Henrietta Willis was twenty years old as she was baptized. She was the seventh child and fourth daughter of Anson and Mary Willis. She would later tell of having lost her job as a “housemaid” to a family on the Island on the day of her baptism because her employer “had no use for the Mormon Church.” In 1901 she married Freeman Salter and moved with him to his home at Sea Level. Though she remained almost totally isolated from Mormon missionaries and other members for many years, Henrietta Willis Salter never faltered in her devotion to her new church. She lived until 1964 and eventually was able to attend Latter-day Saint services at Harkers Island. In her later years she was known to everyone as “Aunt Henrette” and her reputation for unwavering faith and patience continues to inspire both her literal and her spiritual heirs. Her descendants have remained the pillars of a small group of Latter-day Saints in the community of Sea Level.8
A SUNDAY SCHOOL
That same day, April 8, 1900, the Elders officially organized the area’s first Latter-day Saint Sunday School and called Reuben Wade to be Sunday School Superintendent.9
For many years to come, the Sunday School sermons and classes were the focal point of the Latter-day Saint services at the Island. Members and missionaries were called upon to offer their testimonies and to preach on various principles of the Gospel. Classes were conducted for both children and adults that emphasized the more basic aspects of the scriptures. Typical of such was that recorded by a visiting missionary in June of 1903. He noted that the subject for a Sunday’s “theological class” was “the Betrayal of Christ.”10
It is probable that Reuben Wade was ordained to the Aaronic Priesthood at the same time as he was called as Sunday School Superintendent. From that point onward he was viewed as the ecclesiastical leader of the small group of Latter-day Saints at Harkers Island. Later missionaries all would acknowledge him in that capacity and reported to him soon after arriving. They also would note that he presided and conducted the services for all local gatherings of the Saints.11
One week after the Sunday School was officially organized, Sunday, April 15, 1900, the Elders and members received notice from the trustees of the local school that Mormons no longer could use that building for their services. Thus it was decided to hold their Sunday School service at the home of Betty Nelson. After singing “Welcome, Welcome Sabbath Morning,” the “small class” went upstairs for a lesson while the adult class met downstairs and heard Elder Richins preach on “The Birth of Christ.” Elder Godfrey noted that the house was so crowded that “some of the people could not get in!”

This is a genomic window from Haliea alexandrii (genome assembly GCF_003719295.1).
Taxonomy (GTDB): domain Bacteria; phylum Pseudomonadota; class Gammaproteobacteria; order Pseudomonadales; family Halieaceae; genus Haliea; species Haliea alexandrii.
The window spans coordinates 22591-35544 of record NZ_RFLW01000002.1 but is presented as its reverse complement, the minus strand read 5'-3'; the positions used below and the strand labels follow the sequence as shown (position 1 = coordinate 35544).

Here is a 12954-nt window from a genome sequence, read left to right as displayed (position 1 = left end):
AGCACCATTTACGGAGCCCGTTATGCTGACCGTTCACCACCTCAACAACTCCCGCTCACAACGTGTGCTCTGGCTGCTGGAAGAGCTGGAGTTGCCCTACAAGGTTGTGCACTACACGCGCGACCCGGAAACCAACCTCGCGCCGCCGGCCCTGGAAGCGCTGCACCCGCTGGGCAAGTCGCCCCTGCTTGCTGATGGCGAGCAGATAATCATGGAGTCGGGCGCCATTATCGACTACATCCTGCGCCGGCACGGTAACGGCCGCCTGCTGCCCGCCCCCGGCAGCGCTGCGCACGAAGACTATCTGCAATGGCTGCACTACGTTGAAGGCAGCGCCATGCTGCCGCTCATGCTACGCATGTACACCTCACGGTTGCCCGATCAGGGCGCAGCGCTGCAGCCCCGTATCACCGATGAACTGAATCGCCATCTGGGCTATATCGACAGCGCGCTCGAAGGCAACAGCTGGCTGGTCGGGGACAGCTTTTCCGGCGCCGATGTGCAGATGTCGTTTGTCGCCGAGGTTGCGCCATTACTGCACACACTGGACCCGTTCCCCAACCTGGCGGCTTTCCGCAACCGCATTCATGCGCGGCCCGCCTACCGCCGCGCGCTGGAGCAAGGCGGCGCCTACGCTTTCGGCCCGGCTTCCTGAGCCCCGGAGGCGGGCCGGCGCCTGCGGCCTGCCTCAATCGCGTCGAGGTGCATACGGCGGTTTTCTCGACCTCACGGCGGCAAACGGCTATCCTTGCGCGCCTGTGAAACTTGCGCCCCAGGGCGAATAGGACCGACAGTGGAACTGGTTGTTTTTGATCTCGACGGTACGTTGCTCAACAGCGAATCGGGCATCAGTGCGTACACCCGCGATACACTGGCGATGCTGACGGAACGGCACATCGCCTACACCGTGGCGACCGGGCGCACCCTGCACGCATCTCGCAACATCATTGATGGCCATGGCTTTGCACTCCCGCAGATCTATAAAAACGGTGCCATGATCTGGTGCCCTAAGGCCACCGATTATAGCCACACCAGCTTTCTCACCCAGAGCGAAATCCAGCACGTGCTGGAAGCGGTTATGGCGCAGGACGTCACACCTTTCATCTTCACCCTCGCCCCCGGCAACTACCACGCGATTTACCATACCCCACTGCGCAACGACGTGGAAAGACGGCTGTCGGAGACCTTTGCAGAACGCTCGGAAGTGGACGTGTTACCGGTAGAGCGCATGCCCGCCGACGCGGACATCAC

Later that same day, everyone walked along the shore towards Red Hill for another baptismal service. After a short meeting at the water’s edge, Garrison Willis, called “Garse,” and Sarah Russell were baptized by Elder Godfrey and confirmed members by Elder Richins.
Garse was Joseph Willis’ twin and was twenty-nine years old. It appears from James Godfrey’s account that the families of the two brothers lived together after first moving to the Island from Diamond City. Elder Godfrey also pointed out that together they often had given the Elders passage on their small boat. It seems that Garse had not been closely associated with the missionaries until after relocating from Diamond City to Harkers Island. Yet his commitment to the Mormon faith was complete and unconditional. Few among the early converts to the Church were asked to sacrifice more in its behalf than was the family of Garrison Willis. And none offered their sacrifice more willingly than did they.
Sarah Brooks Russell was the first of Oscar and Armecia Brooks’ five children to join the Church. She earlier had married Ed Russell, yet still lived next door to the home of her parents. Several years later, Sarah became gravely ill after the birth of her daughter, Naomi, and lived the rest of her live in a sanitarium. But Naomi was raised by her maternal grandparents, and she and her descendants remain until today as members of the Church.
On April 29, 1900, yet another baptism followed. Wellington Hamilton, known to his friends as Wells, was thirty-three years old when he was baptized along the shore at the east end of the Island by Elder Richins. He was confirmed by Elder Godfrey. Wells’ father, Franklin Hamilton, was the younger brother of both John Hamilton and Armecia Brooks. His baptism was soon to be followed by that of his wife and eventually by several of his children.
FIVE NEW CONVERTS
May 2, 1900, proved to be of unsurpassed importance in the annals of The Church of Jesus Christ of Latter-day Saints at Harkers Island. On that day alone, five new converts entered into the waters of baptism. The Elders originally had been scheduled to leave the Island that afternoon to begin their return trip to Conference headquarters. But as they preached their farewell sermon to a crowd packed into the overflowing home of Oscar Brooks, “… five more made up their minds to get baptized … It sprinkled some while the baptizing was going on.”